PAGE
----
It is time for a fresh start. If there is a post-Cold War rationale for sending humans into space – and Mark Williams argues in our new “Reviews” section that there is (see “Toward a New Vision of Manned Spaceflight”) – then Apollo-style crash projects and bloated, bureaucratized, cart-before-the-horse boondoggles like the shuttle program are not the way to put them there. Creating a permanent foundation for human exploration of the solar system will require a patient, incremental effort with tangible, science-driven goals – say, returning to the moon by 2020 and sending humans to Mars by 2050. In fact, this is the plan proposed by NASA and endorsed by President Bush last year. The first step will be the construction of a safer, simpler, Crew Exploration Vehicle (CEV) that can ascend to the space station, finally allowing NASA to send Discovery, Atlantis, and Endeavour off to the Smithsonian, where they belong. A second-generation lunar CEV would be built in orbit, whence rocketing on to the moon requires much less energy. The moon would then be the staging area for a third-generation CEV designed for the much longer trip to Mars.

There are, of course, enormous problems to be solved before this plan can proceed, such as how to shield interplanetary explorers from deadly solar and cosmic radiation and how to counter the debilitating effects of long-term weightlessness. But if NASA and international partners were to undertake a measured effort, with realistic milestones that spread the costs over a period of decades, then people under 40 – few of whom have any memory of Apollo – may yet live to see a Mars landing.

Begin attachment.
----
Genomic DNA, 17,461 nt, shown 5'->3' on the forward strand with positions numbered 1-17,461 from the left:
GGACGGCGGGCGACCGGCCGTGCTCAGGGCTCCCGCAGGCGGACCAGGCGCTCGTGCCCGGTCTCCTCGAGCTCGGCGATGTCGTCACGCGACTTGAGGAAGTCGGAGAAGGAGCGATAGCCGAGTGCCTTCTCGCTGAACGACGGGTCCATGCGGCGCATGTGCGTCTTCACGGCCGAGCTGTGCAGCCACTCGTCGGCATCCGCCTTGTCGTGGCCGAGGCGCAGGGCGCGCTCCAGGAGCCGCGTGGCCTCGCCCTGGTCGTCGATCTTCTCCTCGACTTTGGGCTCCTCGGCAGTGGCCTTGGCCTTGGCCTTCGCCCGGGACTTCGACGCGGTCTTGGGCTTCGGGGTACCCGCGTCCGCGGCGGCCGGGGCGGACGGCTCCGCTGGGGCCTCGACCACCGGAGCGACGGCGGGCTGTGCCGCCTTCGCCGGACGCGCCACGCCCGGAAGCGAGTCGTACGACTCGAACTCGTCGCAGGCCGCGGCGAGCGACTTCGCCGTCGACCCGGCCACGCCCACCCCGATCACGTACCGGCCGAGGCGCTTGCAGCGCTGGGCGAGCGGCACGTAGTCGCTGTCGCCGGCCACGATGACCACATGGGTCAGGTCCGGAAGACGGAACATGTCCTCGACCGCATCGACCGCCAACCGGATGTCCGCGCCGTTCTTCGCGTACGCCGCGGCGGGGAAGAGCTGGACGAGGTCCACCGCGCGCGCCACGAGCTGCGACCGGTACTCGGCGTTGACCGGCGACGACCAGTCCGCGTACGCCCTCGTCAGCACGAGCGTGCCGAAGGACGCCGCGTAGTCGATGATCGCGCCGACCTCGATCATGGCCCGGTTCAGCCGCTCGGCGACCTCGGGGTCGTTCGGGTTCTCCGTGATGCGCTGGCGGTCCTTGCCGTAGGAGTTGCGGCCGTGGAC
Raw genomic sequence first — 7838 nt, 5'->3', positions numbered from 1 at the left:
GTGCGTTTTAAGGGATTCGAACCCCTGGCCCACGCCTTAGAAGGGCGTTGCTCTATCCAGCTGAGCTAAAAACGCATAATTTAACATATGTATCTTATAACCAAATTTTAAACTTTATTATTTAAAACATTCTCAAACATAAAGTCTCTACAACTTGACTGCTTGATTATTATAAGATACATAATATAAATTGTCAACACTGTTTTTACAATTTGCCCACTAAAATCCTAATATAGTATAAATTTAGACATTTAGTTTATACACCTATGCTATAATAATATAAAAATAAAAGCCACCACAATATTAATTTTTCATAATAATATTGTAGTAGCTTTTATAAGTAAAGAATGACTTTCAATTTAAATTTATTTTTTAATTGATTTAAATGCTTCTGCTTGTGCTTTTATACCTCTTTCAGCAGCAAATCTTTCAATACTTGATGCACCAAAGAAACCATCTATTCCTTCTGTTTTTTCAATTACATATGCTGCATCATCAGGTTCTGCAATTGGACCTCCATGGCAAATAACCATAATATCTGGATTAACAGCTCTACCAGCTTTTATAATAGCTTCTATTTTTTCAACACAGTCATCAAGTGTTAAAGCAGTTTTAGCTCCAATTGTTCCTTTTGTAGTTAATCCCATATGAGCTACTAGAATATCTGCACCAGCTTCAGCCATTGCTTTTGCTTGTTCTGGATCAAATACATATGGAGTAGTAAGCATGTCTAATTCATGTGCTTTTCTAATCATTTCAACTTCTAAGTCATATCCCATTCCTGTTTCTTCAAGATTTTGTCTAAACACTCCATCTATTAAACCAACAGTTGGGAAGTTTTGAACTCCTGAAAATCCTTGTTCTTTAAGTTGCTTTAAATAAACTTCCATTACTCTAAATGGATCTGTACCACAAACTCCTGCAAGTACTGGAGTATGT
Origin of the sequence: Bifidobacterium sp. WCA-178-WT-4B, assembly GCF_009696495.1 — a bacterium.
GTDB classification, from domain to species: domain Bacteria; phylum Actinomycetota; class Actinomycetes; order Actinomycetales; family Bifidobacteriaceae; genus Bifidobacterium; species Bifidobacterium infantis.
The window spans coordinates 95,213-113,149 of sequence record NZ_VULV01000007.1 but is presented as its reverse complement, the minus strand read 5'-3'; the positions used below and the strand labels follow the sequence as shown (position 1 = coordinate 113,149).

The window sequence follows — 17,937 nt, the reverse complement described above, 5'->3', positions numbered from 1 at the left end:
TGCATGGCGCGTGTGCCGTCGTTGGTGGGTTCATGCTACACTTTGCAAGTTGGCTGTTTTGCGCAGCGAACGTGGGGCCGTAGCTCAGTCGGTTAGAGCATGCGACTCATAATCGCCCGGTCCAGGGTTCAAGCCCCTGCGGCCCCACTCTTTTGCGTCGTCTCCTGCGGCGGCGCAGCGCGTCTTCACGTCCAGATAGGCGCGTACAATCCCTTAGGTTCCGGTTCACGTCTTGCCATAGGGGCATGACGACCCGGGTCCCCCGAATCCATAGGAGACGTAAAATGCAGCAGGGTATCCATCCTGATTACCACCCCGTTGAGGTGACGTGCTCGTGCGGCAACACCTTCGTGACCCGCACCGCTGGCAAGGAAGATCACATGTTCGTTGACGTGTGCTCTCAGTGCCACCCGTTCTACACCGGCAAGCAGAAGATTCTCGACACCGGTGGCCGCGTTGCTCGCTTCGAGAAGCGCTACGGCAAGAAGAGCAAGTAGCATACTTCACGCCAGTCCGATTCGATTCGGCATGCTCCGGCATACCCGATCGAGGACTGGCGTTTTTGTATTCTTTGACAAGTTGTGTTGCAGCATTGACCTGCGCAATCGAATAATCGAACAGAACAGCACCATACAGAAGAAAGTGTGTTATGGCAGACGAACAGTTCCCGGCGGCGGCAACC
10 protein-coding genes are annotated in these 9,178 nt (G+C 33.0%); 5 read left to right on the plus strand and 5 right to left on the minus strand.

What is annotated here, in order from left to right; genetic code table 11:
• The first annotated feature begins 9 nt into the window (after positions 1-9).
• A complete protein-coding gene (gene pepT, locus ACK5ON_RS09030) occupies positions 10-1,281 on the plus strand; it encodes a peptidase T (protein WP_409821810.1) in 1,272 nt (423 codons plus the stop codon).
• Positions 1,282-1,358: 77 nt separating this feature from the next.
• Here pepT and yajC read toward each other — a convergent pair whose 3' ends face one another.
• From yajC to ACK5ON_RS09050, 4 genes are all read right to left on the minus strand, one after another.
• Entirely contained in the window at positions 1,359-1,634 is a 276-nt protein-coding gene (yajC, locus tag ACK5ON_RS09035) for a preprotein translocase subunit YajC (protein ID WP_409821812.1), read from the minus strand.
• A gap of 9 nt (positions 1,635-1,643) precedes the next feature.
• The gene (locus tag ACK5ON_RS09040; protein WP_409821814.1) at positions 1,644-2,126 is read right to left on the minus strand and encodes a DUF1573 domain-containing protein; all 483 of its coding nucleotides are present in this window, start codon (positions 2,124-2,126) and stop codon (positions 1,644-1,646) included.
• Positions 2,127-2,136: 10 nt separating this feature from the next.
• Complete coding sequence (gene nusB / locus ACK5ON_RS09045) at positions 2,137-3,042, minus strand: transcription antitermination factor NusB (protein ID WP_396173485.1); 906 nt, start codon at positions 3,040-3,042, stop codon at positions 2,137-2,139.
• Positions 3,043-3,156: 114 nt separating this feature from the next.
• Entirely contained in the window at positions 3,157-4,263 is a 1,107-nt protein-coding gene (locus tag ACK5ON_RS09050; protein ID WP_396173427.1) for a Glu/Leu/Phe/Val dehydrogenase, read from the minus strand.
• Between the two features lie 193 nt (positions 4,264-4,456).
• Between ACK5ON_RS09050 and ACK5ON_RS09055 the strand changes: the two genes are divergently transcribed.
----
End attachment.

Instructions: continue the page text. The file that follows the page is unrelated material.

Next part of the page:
Real Benefits, Real Risks
Fullerenes, better known as buckyballs, have been the darlings of chemists ever since they were discovered two decades ago. These novel molecules are, after all, a third major form of carbon, in addition to diamonds and graphite. Shaped like tiny geodesic domes, they also have an undeniable elegance. In recent years, they have emerged as one of the most valuable materials in the rapidly developing field of nanotechnology. But during the last year, preliminary toxicity studies on buckyballs have set off warnings about their potential health hazards.

Concern about buckyballs is part of a more general uncertainty about the safety of nanomaterials. The worry is that nanoparticles can, among other things, easily penetrate cells, producing unknown effects. Indeed, a few enlightened nanotechnologists, notably those at Rice University’s Center for Biological and Environmental Nanotechnology (CBEN), have for several years been calling for further research on the biological effects of nanomaterials. Given the potential dangers, it makes good business sense that Mitsubishi, which is investing heavily in the manufacturing of fullerenes, has been actively dealing with the issue, working closely with Japanese authorities (see “Mitsu­bishi: Out Front in Nano­tech”).